November 3

Half-marathon training
Week twelve, day four

For once, I didn’t have miles on my mind as I drove to the lake this morning. You see, every week before we run we talk about fundraising, we talk about training, and then we have a mission moment where a team member talks about how and why they joined TNT – and I had agreed to do the mission moment today.

I don’t have any problem talking in front of people (duh) but I was a little worried about saying what I wanted to say without crying too hard. This is what I said:

Ten years ago, my friend (Donna Sue Ashley) did a 100 mile bike ride with team in training, and I thought, “That’s really cool. Someday when I get in better shape, I should do something like that.” Five years ago, my other friend (Elisabeth Wilson) did a triathlon with TNT, and I thought, “that’s really cool. Someday when I get in better shape, I should do something like that.”

In the spring of 2011, my dear friend Angi had a bad pain in her side. At first she thought it was her mattress, and then she thought maybe she had kidney stones. She didn’t have health insurance, so she went to the emergency room at Parkland. Within 24 hours, she had been diagnosed with ALL and started 30 days of chemo.

I told the rest of Angi’s story and my running – her chemo, couch to 5k, how I ran my first 5k at the Turkey Trot not long before she got her bone marrow match. I told them how the transplant was successful but then the infection came. I told them how I signed up for the half-marathon around the time she went back in the hospital, and how I was sitting at Subway the day after kick-off when I got the news that she was being taken off the ventilator. I told them that she passed away that afternoon at the age of 42. I took a really deep breath and went on:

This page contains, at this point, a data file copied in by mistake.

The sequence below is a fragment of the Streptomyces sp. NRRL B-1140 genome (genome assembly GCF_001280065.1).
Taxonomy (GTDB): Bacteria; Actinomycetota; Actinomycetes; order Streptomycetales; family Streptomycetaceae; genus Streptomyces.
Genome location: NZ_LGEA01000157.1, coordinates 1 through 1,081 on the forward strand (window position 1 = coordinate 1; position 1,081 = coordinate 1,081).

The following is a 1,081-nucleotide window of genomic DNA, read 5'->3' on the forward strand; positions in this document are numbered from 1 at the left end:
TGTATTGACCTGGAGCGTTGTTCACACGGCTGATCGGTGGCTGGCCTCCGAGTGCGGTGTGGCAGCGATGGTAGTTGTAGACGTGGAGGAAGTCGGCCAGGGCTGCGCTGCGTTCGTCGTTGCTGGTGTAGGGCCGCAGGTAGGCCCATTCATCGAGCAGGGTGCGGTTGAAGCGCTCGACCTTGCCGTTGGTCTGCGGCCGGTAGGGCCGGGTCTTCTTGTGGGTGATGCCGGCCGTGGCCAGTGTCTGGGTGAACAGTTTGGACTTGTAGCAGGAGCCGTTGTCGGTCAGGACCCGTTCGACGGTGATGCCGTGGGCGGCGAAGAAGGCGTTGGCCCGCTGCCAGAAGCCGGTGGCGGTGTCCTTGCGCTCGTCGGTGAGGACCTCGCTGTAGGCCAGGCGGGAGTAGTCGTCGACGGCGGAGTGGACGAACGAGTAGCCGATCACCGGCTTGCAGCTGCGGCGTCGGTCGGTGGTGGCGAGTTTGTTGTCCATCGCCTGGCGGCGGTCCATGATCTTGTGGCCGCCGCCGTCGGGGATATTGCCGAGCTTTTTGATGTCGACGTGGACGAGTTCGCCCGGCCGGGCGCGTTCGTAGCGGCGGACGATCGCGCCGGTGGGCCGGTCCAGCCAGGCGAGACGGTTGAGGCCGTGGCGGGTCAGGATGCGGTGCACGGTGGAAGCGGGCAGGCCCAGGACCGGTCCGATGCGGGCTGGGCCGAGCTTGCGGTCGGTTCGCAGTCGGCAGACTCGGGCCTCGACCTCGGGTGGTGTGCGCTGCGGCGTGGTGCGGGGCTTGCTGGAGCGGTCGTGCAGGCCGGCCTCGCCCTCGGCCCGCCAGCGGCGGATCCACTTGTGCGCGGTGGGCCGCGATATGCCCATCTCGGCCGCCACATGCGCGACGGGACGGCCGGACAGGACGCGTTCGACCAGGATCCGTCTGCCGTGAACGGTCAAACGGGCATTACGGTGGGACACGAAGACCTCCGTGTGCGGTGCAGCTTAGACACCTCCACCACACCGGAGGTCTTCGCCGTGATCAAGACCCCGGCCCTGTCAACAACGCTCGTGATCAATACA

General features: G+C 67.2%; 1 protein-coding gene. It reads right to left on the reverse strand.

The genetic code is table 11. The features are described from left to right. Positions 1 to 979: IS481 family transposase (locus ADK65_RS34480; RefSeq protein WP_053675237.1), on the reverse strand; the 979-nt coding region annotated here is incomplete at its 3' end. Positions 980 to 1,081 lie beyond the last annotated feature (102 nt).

Team in training has been a wonderful experience. I’ve met amazing people, learned some terrible jokes, and run farther than I ever thought I could. But it hasn’t been easy. I’ve never been athletic and certainly not a runner. I was always the person who said we didn’t need to run unless the bar is closing. So sometimes it hurts, and sometimes I don’t want to get up early and run 9 or 10 miles.

(And here’s where the tears started to spill over) But I would run to the moon if I could just bring Angi back. I can’t do that, of course, but if I can run a few miles and raise a few dollars, maybe that will help save someone else. And I think Angi would have wanted it that way.

Recovered from my speech, did my nine miles and started to drive home (after a jump start of my car from some teammates – thanks Shorty and Ryan!). All of a sudden, Elton John’s “Your Song” came on the radio, and I sobbed the rest of the way home.

I miss you, Angi. Every. Single. Day.


About Elizabeth

Running and thinking about life one step at a time.
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